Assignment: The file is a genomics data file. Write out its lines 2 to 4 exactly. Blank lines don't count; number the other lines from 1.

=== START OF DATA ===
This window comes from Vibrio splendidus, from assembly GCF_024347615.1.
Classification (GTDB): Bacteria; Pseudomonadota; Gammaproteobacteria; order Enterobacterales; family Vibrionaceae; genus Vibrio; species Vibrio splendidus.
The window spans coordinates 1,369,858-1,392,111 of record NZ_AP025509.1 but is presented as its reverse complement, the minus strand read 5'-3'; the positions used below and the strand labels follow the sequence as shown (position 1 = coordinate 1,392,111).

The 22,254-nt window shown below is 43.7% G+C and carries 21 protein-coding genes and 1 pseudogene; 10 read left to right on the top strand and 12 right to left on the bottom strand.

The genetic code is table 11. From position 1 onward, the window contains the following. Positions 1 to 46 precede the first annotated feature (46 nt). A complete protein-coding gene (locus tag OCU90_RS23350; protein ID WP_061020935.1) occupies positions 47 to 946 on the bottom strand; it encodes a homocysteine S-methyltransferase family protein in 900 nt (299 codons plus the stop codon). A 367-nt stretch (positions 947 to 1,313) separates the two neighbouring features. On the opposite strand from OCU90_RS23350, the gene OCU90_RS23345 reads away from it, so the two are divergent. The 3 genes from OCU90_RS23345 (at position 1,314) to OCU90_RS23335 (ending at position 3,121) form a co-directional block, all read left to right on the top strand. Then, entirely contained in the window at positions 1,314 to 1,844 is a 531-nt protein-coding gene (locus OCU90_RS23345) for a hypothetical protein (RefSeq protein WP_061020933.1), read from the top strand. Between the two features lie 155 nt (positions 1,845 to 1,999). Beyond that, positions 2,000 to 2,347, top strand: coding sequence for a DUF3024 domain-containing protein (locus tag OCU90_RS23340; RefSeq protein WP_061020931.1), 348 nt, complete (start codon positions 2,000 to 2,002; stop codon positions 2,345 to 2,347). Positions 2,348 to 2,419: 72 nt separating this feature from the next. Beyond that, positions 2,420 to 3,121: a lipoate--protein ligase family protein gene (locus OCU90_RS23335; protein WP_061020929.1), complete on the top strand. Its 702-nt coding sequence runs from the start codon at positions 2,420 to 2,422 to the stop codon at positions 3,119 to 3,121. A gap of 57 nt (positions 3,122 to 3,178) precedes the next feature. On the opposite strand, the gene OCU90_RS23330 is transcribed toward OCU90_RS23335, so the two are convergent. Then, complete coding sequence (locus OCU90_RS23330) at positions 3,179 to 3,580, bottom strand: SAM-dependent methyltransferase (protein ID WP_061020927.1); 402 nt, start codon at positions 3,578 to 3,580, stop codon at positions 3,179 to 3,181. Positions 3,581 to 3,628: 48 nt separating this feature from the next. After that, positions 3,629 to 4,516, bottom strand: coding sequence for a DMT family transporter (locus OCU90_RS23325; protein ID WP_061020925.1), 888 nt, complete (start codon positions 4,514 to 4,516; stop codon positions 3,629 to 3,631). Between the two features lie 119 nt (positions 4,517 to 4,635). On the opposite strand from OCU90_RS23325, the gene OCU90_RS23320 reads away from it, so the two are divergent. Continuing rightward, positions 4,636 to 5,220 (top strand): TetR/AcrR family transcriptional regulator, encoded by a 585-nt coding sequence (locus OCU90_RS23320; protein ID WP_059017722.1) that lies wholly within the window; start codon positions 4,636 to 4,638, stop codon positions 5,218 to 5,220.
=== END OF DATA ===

Classification (GTDB): Bacteria; Pseudomonadota; Gammaproteobacteria; order Enterobacterales; family Vibrionaceae; genus Vibrio; species Vibrio splendidus.
The window spans coordinates 1,369,858-1,392,111 of record NZ_AP025509.1 but is presented as its reverse complement, the minus strand read 5'-3'; the positions used below and the strand labels follow the sequence as shown (position 1 = coordinate 1,392,111).

The 22,254-nt window shown below is 43.7% G+C and carries 21 protein-coding genes and 1 pseudogene; 10 read left to right on the top strand and 12 right to left on the bottom strand.